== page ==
The Power Supply
Now that we've pulled everything out of the box, lets take a little closer look at the primary component.
One of the first things you'll notice is the lack of a native voltage switch. Since power supplies have finally advanced a bit (beyond just higher wattage allowances), many of the modern units coming out today allow for an automatic adjustment to whatever voltage you'll be using. So whether you're in the US using 120v power or a European native using a 240v outlet, this PSU will automatically set itself to the appropriate internal setting. This is great news for those who have inadvertently forgotten to check this switch setting on a new power supply and plugging it into the wall outlet with the wrong setting in place. (Yep, I've been there and done that)
As far as connectors are concerned, you should find everything in order to handle most setups. Included in the main wiring harness you'll find a main 24-pin power coupler, a 4-pin supplemental power connector, six Molex connectors, two FDD connectors, two SATA connectors, and a PCI-Express power connector. Also embedded in the harness is a 3-pin fan speed monitor that allows you to keep track with the speed of the 120mm fan that cools this unit. This gives you the capability of natively running most peripherals without having to resort to using additional adapters.
A few more standard 4-pin Molex connectors would have been a nice addition here, but unless you're running several opticals and hard disk drives, you should be all right.
This is an added feature that I've come to like. Each of you standard Molex connectors are as this one above. For those who haven't used one of these before, the power connector attaches as it normally would. When it comes time to remove the coupler, however, you just squeeze the prongs together and it pushes the connector slightly out of the power socket of the device. This is great for hard drives and opticals that occasionally get the Molex stuck in the socket. When you push the connector slightly out from the socket, you can easily remove it without damaging the plug or the device.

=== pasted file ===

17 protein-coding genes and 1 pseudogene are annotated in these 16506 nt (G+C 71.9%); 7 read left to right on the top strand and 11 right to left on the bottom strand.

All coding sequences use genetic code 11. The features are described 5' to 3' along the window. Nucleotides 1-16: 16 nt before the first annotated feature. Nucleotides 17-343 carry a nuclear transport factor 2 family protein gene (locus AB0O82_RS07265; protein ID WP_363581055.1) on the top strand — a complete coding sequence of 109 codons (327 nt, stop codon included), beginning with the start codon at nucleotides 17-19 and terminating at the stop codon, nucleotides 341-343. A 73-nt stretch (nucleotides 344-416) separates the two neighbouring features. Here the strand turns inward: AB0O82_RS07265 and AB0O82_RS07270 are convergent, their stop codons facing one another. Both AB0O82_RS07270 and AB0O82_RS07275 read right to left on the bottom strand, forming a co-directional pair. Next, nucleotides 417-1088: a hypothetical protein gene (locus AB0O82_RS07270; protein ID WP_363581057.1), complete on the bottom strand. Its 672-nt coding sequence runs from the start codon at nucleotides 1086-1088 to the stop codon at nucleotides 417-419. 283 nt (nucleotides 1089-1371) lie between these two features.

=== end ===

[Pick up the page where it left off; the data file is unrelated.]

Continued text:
So how much power can you expect from this unit? How about 430 watts sustained? Like many modern power supplies hitting the market today, the S12 uses a twin 12v rail system with a total of 29 amps available. You'll also see 30 amps to both the 3.3v and 5v rails. While not the highest available power ratings, it is ample to handle even a beefy enthusiast system with no problems.
One item of note that we'll examine is the fact that some twin 12v rail power supplies have problems when working with a Socket 939 based system. While most manufacturers addressed this problem shortly after it was discovered, we'll double check this concept in our testing phase.
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- Seasonic S12 - Page 1 [Introduction]
- Seasonic S12 - Page 2 [In The Box]
- Seasonic S12 - Page 3 [The Power Supply]
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